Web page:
KUALA LUMPUR: The Malaysian Anti-Corruption Commission (MACC) chief Abu Kassim Mohamed today refused to give any answers in regard to the recently rekindled issues of the Scorpene submarine deal and Opposition Leader Anwar Ibrahim’s RM3 billion allegedly stashed in master accounts.
“No comment”, Abu Kassim said when asked about the Anwar case during the handing-over of MACC 2011 annual report to the Special Parliamentary Committee on Corruption this morning at the lobby of the Dewan Rakyat.
He said MACC will only investigate if there is “significant evidence to justify it… [then] we will reopen the case”.
When pressed further, he added: “We never said we are going to call anybody. There were never detailed statements on the investigations.”
He said he would leave questions in regard to the investigations to his deputy, Mohd Shukri Abdull.
The 13-year-old accusation that Anwar amassed RM3 billion in 20 master accounts surfaced after Ummi Hafilda Ali, the sister of PKR deputy president Azmin Ali, recently spoke about the then Anti-Corruption Agency’s probe into a statutory declaration (SD) that former Bank Negara Malaysia assistant governor Abdul Murad Khalid made on May 30, 1999.
In the SD, Murad claimed that Anwar had amassed RM3 billion during his tenure as deputy prime minister and finance minister.
He also alleged that Anwar’s cronies had set up “master accounts” from which financial contributions could be made for Anwar’s interests.
It was reported that Murad subsequently retracted the SD. The MACC has also reportedly reopened investigations on the matter based on “new evidence”.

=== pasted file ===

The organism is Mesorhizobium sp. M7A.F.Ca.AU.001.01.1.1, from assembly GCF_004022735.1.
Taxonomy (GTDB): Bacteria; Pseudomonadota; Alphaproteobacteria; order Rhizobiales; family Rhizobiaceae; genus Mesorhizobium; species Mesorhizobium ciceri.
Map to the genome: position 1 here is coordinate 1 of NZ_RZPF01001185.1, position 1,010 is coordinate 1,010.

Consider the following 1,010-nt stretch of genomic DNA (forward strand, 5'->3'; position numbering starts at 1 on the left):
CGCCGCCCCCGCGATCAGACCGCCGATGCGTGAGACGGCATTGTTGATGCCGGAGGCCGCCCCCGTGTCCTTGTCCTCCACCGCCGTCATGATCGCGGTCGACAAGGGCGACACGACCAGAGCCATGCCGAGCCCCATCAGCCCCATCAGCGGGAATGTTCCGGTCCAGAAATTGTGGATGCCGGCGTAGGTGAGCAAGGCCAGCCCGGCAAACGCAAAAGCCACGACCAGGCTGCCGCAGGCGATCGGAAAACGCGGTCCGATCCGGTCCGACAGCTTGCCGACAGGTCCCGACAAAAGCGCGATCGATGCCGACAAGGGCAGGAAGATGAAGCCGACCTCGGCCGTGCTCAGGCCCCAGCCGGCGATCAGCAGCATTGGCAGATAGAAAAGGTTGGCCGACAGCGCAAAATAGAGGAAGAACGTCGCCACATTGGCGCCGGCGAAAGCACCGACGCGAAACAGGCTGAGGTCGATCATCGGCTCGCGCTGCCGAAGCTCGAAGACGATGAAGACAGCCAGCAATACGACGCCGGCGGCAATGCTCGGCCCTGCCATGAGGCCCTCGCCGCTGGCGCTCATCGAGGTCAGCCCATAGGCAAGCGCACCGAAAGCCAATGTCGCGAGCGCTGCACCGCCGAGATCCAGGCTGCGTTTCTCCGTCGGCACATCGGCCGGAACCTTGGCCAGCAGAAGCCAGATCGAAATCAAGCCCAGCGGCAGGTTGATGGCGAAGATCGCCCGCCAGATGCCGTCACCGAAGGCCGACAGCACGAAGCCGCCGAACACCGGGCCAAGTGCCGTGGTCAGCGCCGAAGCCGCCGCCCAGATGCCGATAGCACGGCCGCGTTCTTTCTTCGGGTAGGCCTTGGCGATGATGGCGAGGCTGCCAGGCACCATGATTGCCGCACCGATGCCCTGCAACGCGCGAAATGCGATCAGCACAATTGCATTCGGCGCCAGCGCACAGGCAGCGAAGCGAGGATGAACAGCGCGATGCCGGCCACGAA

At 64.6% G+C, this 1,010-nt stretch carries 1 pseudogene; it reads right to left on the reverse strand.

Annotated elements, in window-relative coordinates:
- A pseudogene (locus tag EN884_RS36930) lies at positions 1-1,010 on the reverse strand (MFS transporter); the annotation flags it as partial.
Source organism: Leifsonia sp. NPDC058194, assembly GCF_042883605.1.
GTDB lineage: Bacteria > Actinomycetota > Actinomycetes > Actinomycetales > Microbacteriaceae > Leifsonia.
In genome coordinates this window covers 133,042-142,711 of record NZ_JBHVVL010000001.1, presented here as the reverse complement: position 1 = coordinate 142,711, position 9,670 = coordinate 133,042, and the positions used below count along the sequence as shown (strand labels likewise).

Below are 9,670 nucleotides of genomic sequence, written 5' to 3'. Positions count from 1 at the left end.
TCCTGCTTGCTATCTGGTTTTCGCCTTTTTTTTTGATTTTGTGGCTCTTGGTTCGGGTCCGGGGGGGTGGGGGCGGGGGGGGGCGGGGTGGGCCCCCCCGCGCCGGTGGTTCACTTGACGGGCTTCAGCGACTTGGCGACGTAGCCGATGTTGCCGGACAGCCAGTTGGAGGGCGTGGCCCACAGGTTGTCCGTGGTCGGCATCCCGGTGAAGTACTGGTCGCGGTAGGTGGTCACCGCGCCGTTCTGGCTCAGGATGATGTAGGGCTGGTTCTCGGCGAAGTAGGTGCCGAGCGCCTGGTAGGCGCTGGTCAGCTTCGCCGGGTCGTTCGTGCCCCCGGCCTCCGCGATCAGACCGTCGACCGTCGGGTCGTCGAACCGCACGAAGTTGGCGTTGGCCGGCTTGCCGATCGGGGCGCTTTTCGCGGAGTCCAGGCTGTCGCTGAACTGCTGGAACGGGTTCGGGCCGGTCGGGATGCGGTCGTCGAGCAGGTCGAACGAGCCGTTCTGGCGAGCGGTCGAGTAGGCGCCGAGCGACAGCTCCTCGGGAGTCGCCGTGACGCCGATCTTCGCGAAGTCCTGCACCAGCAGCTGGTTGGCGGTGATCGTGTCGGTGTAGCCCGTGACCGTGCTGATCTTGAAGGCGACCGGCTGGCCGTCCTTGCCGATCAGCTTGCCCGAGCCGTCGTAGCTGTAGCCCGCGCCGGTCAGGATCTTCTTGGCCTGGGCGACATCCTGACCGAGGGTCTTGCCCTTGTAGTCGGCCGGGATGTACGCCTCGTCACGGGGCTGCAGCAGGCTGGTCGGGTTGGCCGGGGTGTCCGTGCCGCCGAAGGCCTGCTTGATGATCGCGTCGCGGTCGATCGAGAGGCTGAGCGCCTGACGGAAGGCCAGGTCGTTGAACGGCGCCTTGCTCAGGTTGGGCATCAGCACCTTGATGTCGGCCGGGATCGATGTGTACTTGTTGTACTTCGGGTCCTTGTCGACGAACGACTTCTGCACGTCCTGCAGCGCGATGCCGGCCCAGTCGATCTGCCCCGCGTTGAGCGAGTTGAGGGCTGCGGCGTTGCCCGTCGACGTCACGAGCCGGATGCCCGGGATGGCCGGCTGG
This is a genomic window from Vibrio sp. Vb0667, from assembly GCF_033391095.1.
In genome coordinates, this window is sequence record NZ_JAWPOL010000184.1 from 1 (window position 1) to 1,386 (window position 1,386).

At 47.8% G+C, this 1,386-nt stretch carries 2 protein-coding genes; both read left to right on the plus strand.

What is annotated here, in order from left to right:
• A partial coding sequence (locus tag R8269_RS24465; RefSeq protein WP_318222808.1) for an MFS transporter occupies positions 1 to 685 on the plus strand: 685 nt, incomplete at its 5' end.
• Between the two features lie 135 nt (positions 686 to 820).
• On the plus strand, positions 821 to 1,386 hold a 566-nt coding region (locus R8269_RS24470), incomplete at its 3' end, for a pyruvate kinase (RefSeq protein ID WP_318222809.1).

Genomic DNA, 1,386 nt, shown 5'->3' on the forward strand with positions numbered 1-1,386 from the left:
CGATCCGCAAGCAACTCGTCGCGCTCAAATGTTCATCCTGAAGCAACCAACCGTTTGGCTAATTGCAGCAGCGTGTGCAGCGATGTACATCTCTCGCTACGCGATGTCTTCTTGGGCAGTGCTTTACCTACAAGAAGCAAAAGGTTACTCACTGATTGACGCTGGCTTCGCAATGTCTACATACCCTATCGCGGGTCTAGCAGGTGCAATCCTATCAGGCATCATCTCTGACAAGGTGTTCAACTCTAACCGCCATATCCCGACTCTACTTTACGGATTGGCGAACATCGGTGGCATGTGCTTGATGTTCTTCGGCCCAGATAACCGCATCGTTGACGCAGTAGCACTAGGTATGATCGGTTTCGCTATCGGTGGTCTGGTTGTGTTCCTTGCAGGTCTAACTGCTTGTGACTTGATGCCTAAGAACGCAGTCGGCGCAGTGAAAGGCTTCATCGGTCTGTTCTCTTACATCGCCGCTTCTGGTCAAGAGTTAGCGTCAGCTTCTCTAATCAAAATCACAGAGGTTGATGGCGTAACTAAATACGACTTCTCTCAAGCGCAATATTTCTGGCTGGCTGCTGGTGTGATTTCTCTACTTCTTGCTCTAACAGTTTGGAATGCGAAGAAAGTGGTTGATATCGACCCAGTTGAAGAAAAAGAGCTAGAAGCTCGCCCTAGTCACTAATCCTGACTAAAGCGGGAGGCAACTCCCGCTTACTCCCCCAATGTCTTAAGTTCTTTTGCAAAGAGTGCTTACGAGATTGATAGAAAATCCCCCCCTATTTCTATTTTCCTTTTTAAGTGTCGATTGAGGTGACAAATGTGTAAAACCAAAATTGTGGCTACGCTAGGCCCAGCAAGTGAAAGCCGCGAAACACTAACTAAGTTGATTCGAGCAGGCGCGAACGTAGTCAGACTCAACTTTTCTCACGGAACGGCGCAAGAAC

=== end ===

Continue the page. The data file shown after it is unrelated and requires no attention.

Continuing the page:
Last week, MACC confirmed in news reports that it had reopened investigations into Anwar’s alleged secret accounts. Quoting sources, the paper said the re-opening of the files was based on new evidence reportedly coming from Ummi Hafilda.
Meanwhile, Abu Kassim also declined to say anything when asked whether there are any investigations into the controversial Scorpene submarine case.
Suaram has successfully sought for a judicial inquiry at the Tribunal De Grande Instance in Paris to probe alleged illegal bribes involving top officials from both Malaysia and France in the submarine deal.
Suaram claims that DCNS had paid 114 million euros to Perimekar Sdn Bhd as bribes.
In an immediate reaction, DAP secretary-general Lim Guan Eng said MACC’s answers on Scorpene raises question as to whether it was selective and “genuine in combating corruption”.
“As an agency in charge of corruption, you should investigate without fear or favour, regardless of the person involved. If there is no hanky-panky, what is there to fear?” asked Lim, the Penang Chief Minister.
“In that respect, the one running and hiding should be the one under investigation. But in this case, the shoe is on the other foot; the investigative body is running and hiding. This is another example of Malaysia Boleh spirit.”